|Elliott wave analysis of the market was developed by Ralph Nelson Elliott and popularized by Robert Prechter. I discovered Elliott in 1969, and became a devout follower. Wave theory tells me where the market is today in the scheme of things and where it could possibly, but not necessarily, go. I will never cast a primary count in stone, but will always have an alternate count in the background. As the market unfolds, I will not hesitate to switch my primary count to my alternate count. This flexibility is very necessary in today's markets.|
The chart below is a long term chart of an Index I use, weighted towards the Nasdaq. I have started the wave count from 1974, which is, in my opinion, the start of a major Wave count after the correction from 1969 to 1974. Many Elliotticians believe that 1969 - 1974 is the fourth wave correction in the long term bull market. The Wave C as I have shown it on the chart below for my Nasdaq index fund, should fall to the level of 1970 - 1972, which suggests that the Dow could collapse to the 700 region, its level in 1970. However, for this exercise, I will stick to the chart below.
|The chart shows Wave II as the 1987 correction. This was a simple correction, which meant that Wave IV would have to be a more complicated correction. In the chart below, it could have been the squiggle shown at the top of Wave III. Wave V was the inevitable blowoff in February 2000.|
|Elliott wave trend prediction for the market over the next few years using an index fund weighted towards the Nasdaq.|
|Graphic provided by: AdvancedGET.|
|From the top of Wave V, I would now expect to see an ABC retracement down, with Wave C ending in the 4-wave of lesser degree. I have drawn lines to show the expected movement. Theory also states that the time scale for a wave C should be 38.3% of the rise of the five impulse waves. With the rise starting in 1974 and ending in 2000, a 38.2% projection takes me to 2009, as shown in the chart. That is the date then, theoretically, when the present bear market should end.|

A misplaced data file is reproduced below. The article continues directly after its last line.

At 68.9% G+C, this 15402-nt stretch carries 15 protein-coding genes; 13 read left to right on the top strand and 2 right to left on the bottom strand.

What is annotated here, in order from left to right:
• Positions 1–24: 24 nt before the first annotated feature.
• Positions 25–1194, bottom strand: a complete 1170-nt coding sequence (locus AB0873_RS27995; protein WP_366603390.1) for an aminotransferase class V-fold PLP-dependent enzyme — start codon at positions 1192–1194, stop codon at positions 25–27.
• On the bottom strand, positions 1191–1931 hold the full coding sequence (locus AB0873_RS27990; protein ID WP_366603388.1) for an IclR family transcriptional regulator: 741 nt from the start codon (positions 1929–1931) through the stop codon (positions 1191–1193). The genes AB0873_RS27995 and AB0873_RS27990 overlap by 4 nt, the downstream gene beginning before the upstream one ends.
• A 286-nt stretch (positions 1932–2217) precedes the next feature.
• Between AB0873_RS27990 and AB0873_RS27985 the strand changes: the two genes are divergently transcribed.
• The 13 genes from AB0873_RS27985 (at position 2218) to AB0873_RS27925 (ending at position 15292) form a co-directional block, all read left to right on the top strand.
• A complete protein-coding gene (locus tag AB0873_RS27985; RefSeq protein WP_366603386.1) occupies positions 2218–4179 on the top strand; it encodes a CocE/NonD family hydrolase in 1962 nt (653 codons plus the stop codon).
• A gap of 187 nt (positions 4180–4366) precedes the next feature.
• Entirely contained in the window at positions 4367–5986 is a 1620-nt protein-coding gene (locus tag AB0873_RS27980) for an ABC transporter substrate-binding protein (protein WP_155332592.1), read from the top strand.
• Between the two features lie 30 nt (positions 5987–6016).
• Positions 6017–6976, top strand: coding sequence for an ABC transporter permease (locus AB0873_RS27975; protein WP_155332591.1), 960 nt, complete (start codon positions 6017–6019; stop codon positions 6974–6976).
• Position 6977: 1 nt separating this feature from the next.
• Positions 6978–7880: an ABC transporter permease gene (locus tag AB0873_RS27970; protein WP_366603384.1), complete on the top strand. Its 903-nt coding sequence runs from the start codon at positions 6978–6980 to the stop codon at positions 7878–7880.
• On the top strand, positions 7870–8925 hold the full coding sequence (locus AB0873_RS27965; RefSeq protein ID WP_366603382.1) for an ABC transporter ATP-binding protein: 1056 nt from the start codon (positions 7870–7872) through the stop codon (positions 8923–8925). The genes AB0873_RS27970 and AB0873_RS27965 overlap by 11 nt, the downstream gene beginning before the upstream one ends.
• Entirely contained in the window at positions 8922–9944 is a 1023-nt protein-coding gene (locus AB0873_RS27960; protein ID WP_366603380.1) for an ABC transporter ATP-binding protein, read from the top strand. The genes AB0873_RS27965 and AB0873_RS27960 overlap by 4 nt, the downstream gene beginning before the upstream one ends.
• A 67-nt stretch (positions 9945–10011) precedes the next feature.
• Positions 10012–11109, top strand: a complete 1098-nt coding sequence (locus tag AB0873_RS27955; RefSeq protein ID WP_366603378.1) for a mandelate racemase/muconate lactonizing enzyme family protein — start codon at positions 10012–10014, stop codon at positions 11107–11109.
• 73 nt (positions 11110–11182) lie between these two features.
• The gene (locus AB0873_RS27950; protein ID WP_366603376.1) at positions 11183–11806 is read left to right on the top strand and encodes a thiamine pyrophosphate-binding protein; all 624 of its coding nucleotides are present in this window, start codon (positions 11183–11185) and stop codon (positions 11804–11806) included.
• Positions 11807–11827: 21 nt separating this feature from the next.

|Now, determining the top and time of the B-wave is extremely difficult. B-waves are always very volatile and in the grand scheme do not follow the impulse wave count of 1-2-3-4-5, but are inclined to follow an a-b-c-x-a-b-c pattern. Although I show a simple a-b-c-x-a-b-c pattern, this need not necessarily be so. The count can continue indefinitely until the top of the B-wave is reached. This could even be higher than the top of the fifth wave, or it could hardly move at all from present levels, and simply collapse into a Wave C. |
In the chart, I have shown Wave B as ending at a point that is a 61.8% retracement of the rise to Wave V. It could be greater than this as discussed earlier, or less than the point shown on the graph. At the moment, it does not particularily matter. What is important to know is that when the market turns, the new bull market that will develop will be extremely volatile, probably ending once again in a bull trap as investors believe the market is on its way to the moon.
|So, what has my Elliott count of the market taught me? It has told me that the next few years are going to be extremely volatile, that many investors will stay away from the market but gradually be sucked back into it as they remember the hype of 2000, and sometime between 2004 and 2006, the start of a major crash will occur, with Wave 2 of Wave C probably forming a double top and another opportunity to exit the market. |
Finally, I must remind the reader of the following quote attributed to Samual Goldwyn, "It is always difficult to forecast, especially the future." And as a true Elliott theorist knows, one always prepares an alternate count in case the primary count does not act out as expected. More on that at some other time.
|Address:||3256 West 24th Ave|
|Phone # for sales:||6042634214|
Click here for more information about our publications!